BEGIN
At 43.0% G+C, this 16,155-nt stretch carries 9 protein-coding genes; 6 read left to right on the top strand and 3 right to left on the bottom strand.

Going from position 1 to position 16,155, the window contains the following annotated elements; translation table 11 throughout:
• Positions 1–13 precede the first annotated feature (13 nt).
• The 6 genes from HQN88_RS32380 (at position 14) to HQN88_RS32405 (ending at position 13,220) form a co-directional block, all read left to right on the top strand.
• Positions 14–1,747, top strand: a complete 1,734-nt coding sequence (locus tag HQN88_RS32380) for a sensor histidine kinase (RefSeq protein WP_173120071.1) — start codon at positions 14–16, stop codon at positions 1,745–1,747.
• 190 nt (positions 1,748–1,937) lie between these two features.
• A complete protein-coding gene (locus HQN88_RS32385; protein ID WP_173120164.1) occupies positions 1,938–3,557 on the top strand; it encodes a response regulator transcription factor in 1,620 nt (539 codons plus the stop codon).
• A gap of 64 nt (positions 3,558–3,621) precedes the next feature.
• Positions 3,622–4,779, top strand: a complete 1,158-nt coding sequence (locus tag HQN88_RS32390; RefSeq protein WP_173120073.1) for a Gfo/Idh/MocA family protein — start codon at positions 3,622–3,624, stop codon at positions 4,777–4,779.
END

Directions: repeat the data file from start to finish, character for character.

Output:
At 43.0% G+C, this 16,155-nt stretch carries 9 protein-coding genes; 6 read left to right on the top strand and 3 right to left on the bottom strand.

Going from position 1 to position 16,155, the window contains the following annotated elements; translation table 11 throughout:
• Positions 1–13 precede the first annotated feature (13 nt).
• The 6 genes from HQN88_RS32380 (at position 14) to HQN88_RS32405 (ending at position 13,220) form a co-directional block, all read left to right on the top strand.
• Positions 14–1,747, top strand: a complete 1,734-nt coding sequence (locus tag HQN88_RS32380) for a sensor histidine kinase (RefSeq protein WP_173120071.1) — start codon at positions 14–16, stop codon at positions 1,745–1,747.
• 190 nt (positions 1,748–1,937) lie between these two features.
• A complete protein-coding gene (locus HQN88_RS32385; protein ID WP_173120164.1) occupies positions 1,938–3,557 on the top strand; it encodes a response regulator transcription factor in 1,620 nt (539 codons plus the stop codon).
• A gap of 64 nt (positions 3,558–3,621) precedes the next feature.
• Positions 3,622–4,779, top strand: a complete 1,158-nt coding sequence (locus tag HQN88_RS32390; RefSeq protein WP_173120073.1) for a Gfo/Idh/MocA family protein — start codon at positions 3,622–3,624, stop codon at positions 4,777–4,779.